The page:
Welp. It wasn’t a marketing stunt.
Kanye West has finally released his new album “Jesus is King” and it is an explicitly, unabashedly, amazingly Christian album.
Like, a legitimately Christian, Bible-verse-packed, cuss-word-free, not-heretical, seemingly very sincere work of art. Like, more Christian than the stuff you hear on K-Love. The only thing not Christian about this album is the super high production quality.
Come with me and let’s take a quick walk through “Jesus is King.”
But first — let me say that I understand many of you don’t get all the noise surrounding Kanye’s apparent recent conversion and subsequent shift to gospel-themed music. That’s OK. You’ll just have to trust those of us who follow these things that this is a really big deal. Hip hop guides our entire culture, and no one in rap is bigger than Kanye West.
“But his conversion is no more important than some unknown person’s conversion!” people have said to me. To which I say, ehhhhh that’s right and wrong. His conversion in and of itself, sure. But Kanye has sold 21 million albums and 100 million digital downloads. Millions of people listen to every word he utters. He has the potential to influence masses — masses — of people. So yeah. It’s a big deal.
Secondly — for anyone who grew up listening to hip hop like I did, who has watched it mold the culture at large, who still feel the sting of Lecrae going Charmin-soft … yes, this is really happening.
The first track, “Every Hour,” is basically the Sunday Service Choir belting out “Sing ’til the power of the Lord comes down” for 1:52 straight.
Track 2, “Selah,” starts with the words, “God is king, we’re the soldiers,” and features numerous Scripture references and chants of “Hallelujah!”
He raps, “Everyone wanted Yandhi, then Jesus Christ did the laundry.” I’m not going to explain that bar, but for those of you who know what he’s talking about — oh man.
Next track is called “Follow God.”
So, I mean, it’s called “Follow God.”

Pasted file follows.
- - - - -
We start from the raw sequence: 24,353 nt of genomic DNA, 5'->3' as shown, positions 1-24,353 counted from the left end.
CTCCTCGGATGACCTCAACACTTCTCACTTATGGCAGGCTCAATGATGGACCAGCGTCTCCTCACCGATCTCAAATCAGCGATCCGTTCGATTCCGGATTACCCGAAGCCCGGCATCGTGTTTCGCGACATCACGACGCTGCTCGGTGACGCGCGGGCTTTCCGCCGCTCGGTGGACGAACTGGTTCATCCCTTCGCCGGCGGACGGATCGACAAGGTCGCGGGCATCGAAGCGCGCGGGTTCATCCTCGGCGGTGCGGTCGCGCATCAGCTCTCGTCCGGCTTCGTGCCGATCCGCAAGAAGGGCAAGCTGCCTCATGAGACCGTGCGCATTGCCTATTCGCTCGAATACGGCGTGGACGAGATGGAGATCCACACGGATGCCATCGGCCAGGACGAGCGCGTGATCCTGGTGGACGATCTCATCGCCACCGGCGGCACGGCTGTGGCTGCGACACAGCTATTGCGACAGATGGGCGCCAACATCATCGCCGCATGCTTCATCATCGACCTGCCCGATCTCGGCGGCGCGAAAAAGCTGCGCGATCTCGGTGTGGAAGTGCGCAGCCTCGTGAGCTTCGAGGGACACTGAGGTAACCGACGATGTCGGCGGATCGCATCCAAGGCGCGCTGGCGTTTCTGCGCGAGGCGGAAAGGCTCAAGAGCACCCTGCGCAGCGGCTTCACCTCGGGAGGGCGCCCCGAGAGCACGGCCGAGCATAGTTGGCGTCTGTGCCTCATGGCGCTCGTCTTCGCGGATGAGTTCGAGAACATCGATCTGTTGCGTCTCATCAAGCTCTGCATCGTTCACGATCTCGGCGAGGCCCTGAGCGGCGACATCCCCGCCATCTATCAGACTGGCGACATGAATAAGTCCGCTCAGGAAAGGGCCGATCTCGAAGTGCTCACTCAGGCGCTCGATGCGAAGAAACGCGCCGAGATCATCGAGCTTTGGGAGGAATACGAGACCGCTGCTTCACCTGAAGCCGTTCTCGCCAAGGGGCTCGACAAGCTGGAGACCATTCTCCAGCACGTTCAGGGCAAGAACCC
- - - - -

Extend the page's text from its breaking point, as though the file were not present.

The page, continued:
Track 4 is “Closed On Sunday.” This is the song everyone’s been talking about, mostly because of the Chick-fil-A line, “Closed on Sunday, you my Chick-fil-A.” Which, whatever. I’m more interested in the other lines in this song.
Preaching about family, Kanye says, “Raise our sons, train them in the faith; through temptations, make sure they’re wide awake.”
Then came this section which, I just, WOW:
“Follow Jesus, listen and obey. No more living for the culture we nobody’s slave. Stand up for my home. Even if I take this walk alone, I bow down to the king upon the throne. My life is his, I’m no longer my own.”
Listen to this sermon-song:
Next we have “On God,” which starts with the line, “How’d you get so much favor on your side? Accept him as your Lord and Savior, I replied.”
Next track is “Everything We Need.”
Track 7 is a funky little song called “Water,” in which he pleads with Jesus repeatedly to supply him with all he needs: “Jesus, flow through us; Jesus, heal the bruises; Jesus, clean the music; Jesus, please use us; Jesus, please help; Jesus, please heal; Jesus, please forgive; Jesus, please reveal.”
Next we have “God Is.” Here are some choice lines from it:
“Everything that has breath, praise the Lord. Worship Christ with the best of your portion. I know I won’t forget all he’s done. He’s the strength in this race that I run.”
“You won’t ever be the same, when you call on Jesus’ name. Listen to the words I’m saying, Jesus saved me now I’m sane.”
The song is a passionate cry of worship to God. From Kanye West. Listen to it:
Track 9 is called “Hands On” and oh my goodness:
“Nothing worse than hypocrite. Change? He ain’t really different. He ain’t even try to get permission. Asked for advice and they dissed him. Said I’m finna do a gospel album. What have you been hearing from the Christians? They’ll be the first one to judge me. Make it feel like nobody loves me. They’ll be the first one to judge me. Feeling like nobody loves me. Told people God was my mission. What have you been hearing from the Christians? They’ll be the first one to judge me. Make it feel like nobody loves me.”
The penultimate track is still bending my brain, mostly because it’s featuring Clipse and Kenny G. I fully realize that most people reading this are not too familiar with the former rap duo Clipse, but they are legendary.
Pusha T, No Malice, Kenny G, and Kanye West on the same track — on a song called “Use This Gospel.”
Is this real?
Which brings us to the final track of this project. It’s called “Jesus is Lord.” And it’s Kanye singing over a brass band for 49 seconds, “Every knee shall bow, every tongue confess, Jesus is Lord, Jesus is Lord.”
Fitting end to this explicitly, unabashedly, amazingly Christian album, no?
I don’t know what I expected going into this. I was just hoping he was sincere and really wanted to make an album to the glory of God. He’s a brand-new Christian so obviously I wasn’t expecting Beautiful Eulogy-level soteriological poetry.
I’m still in a bit of shock that one of the biggest recording artists of our generation just released this album. Let’s rejoice, and pray for all the people who are listening to it right now.
And for Kanye. Pray for Kanye. He’s going to get a lot of heat for this. Let’s pray that all the resistance he meets only serves to drive him closer to Jesus and His Word.